The stories we tell matter. They create connection and influence, and they quite literally shape the truth as we perceive it.
Done right, stories can also lead to funding: real money in the pockets of entrepreneurs. There’s a growing community of BIPOC women who are leveraging the power of storytelling to grow their businesses and make a real impact on racial wealth gaps.
As a journalist, it’s why I’ve covered Latinos and money since 2015, a time when our cohort was largely absent from national business headlines. The contrast of this absence compared with places like Union City’s Bergenline and Chicago’s Little Village, both thriving communities built on small businesses made by immigrants and Latinos, was jarring. I knew there was a bigger story to tell about our diverse cohort.
It wasn’t until more data shed light on our group as entrepreneurs and producers that we began to see the tides turn and more coverage positioning Latinos as an economically powerful group. Among these reports was Stanford’s in 2018, reporting that Latino small business owners had grown 34% over the last decade. Today, we’re able to point to the fact that we make a $2.8 trillion GDP. If we were an economy, we’d be the fifth largest in the world.
“We believe that data is important. Most people, including policymakers in the government, institutions, and corporations, will try to do the right thing with the data,” Arturo Cazares, CEO of Stanford’s Latino Business Action Network, said.
This is why my podcast and newsletter Moneda Moves exists. Combine the power of data with storytelling about Latinx leaders, money, and our role in the American economy, and you can connect and influence the way that decision makers think. On the podcast, we’ve interviewed Latine media powerhouses about their latest ventures, fintech founders helping people pay off debt, and the CEO of a company sharing aguas frescas with the masses, to name a few.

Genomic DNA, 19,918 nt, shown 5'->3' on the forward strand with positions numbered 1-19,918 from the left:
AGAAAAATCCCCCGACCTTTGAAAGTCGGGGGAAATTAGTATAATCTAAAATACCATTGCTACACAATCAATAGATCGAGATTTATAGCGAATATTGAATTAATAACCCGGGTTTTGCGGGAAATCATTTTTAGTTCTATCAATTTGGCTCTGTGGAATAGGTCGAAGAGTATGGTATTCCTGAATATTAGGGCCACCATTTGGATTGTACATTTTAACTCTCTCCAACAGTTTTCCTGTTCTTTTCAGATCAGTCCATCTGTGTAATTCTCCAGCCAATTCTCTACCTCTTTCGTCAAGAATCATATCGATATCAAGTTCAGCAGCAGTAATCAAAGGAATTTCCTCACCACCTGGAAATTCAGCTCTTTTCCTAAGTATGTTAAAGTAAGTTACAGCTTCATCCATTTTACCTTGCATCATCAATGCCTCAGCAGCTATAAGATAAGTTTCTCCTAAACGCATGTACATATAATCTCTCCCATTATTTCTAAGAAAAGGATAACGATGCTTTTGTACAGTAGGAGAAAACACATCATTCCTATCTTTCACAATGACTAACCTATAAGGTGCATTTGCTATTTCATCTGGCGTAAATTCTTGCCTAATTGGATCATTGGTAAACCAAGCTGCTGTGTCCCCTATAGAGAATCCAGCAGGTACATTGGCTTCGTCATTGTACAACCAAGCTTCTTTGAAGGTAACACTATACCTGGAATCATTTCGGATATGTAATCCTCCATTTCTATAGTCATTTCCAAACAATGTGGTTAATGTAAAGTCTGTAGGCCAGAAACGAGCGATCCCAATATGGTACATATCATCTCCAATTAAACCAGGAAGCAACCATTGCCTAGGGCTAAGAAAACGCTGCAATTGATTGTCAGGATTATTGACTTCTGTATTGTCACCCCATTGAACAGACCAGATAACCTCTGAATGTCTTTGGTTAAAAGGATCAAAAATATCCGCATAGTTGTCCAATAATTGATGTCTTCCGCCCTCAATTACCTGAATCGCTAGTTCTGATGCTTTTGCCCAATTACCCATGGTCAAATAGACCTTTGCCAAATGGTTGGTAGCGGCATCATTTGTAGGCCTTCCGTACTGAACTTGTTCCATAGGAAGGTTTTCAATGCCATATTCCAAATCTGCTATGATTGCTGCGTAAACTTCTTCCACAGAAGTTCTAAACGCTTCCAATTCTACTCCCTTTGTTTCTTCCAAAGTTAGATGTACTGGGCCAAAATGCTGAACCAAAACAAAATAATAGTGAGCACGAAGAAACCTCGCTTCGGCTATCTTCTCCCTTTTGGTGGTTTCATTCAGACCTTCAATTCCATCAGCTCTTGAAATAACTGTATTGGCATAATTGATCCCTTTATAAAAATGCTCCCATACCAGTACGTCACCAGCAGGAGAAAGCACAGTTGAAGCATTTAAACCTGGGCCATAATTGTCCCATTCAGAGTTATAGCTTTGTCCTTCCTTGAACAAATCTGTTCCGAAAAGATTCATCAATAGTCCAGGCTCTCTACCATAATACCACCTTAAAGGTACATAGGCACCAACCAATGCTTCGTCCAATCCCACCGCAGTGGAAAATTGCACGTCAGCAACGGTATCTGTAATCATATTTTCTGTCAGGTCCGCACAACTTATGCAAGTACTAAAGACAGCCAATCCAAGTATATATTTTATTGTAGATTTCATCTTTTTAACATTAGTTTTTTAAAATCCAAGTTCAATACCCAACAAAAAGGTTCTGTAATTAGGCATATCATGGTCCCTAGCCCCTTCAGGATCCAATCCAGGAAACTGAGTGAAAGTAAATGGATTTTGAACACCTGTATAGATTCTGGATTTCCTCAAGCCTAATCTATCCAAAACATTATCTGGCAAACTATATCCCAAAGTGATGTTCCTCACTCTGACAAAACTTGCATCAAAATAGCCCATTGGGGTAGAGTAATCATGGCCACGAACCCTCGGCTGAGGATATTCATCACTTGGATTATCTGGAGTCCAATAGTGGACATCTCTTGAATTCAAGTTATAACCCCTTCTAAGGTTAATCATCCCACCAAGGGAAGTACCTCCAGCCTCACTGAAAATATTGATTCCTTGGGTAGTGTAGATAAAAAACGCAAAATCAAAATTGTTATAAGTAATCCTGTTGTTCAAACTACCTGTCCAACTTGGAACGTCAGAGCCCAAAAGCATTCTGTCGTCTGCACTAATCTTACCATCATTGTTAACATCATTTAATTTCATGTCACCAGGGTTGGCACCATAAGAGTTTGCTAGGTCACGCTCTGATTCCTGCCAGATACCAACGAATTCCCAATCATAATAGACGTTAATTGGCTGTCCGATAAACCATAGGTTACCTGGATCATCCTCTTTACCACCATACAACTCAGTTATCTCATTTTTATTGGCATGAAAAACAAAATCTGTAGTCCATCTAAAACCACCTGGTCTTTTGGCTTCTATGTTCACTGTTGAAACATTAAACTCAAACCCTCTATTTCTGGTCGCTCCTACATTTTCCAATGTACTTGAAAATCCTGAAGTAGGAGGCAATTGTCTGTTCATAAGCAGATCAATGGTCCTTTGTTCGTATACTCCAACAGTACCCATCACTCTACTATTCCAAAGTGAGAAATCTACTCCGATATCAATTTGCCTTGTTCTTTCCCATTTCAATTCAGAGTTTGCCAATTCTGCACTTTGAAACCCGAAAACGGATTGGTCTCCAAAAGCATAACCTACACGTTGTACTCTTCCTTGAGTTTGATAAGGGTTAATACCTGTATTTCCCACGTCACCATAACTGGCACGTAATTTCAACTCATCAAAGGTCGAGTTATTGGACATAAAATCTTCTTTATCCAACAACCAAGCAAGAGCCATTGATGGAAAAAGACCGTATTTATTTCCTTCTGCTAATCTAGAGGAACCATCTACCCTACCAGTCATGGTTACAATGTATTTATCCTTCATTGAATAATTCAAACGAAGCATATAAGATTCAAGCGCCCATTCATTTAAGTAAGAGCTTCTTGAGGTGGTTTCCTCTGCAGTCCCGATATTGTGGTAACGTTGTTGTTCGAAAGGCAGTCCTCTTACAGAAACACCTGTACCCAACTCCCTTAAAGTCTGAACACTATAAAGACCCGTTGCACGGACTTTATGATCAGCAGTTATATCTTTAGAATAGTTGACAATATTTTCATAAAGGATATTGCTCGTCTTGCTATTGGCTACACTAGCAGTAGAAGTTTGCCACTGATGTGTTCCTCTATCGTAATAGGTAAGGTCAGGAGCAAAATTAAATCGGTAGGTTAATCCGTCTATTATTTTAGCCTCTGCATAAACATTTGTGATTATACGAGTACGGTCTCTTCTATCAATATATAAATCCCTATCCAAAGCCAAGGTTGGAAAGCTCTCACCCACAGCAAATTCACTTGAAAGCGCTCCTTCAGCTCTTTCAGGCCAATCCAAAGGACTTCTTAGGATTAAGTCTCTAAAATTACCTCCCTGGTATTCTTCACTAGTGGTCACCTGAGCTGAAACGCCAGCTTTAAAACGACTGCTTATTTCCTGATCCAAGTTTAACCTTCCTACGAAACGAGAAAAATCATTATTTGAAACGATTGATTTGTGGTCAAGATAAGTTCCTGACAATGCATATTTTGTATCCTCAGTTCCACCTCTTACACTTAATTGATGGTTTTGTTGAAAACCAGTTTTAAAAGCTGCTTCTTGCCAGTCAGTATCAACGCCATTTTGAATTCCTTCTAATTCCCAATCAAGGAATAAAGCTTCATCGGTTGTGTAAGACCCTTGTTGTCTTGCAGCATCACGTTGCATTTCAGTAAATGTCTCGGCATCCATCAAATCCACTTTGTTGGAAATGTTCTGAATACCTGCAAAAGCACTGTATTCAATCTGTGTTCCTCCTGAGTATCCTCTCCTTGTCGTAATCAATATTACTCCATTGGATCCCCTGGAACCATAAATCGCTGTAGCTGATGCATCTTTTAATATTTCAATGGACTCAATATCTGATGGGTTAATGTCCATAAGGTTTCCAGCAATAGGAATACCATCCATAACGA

Here are four successful entrepreneurs who show the powerful results that can happen when underrepresented voices create and leverage media platforms to amplify their stories.
If there’s anyone who understands the importance of telling stories about underrepresented groups, it’s Kori Hale.
When Hale saw a gap in business, finance, and tech news for Black professionals in 2018, she founded CultureBanx. Today, the platform speaks to the role of the Black community in the US economy.
“What we want to be able to do is impact the racial wealth gap,” she said. “When we tell our stories, that’s how we make sure our community is valued for what they’re bringing to the table.”
Sitting at the other end of the table reading these stories? Fund managers, investors, and venture capitalists. To Hale, not only is journalistic work done to increase the representation of the Black community in business news, but with the understanding that storytelling has influence – in this case, influence to move capital.
“CultureBanx consistently facilitates connecting Black entrepreneurs to capital in the form of fund managers and angel investors,” Hale said. “We have a ‘GameChangers’ section on our platform to specifically highlight and tell the stories of Black entrepreneurs who are disrupting various business sectors.”
Sandra Velasquez has witnessed the power of story firsthand. Before her career as a entrepreneur, she spent 15 years working as a Latin alternative musician, wearing multiple hats on the team – among them sharing her band’s story with news outlets. She observed the influence of media and storytelling.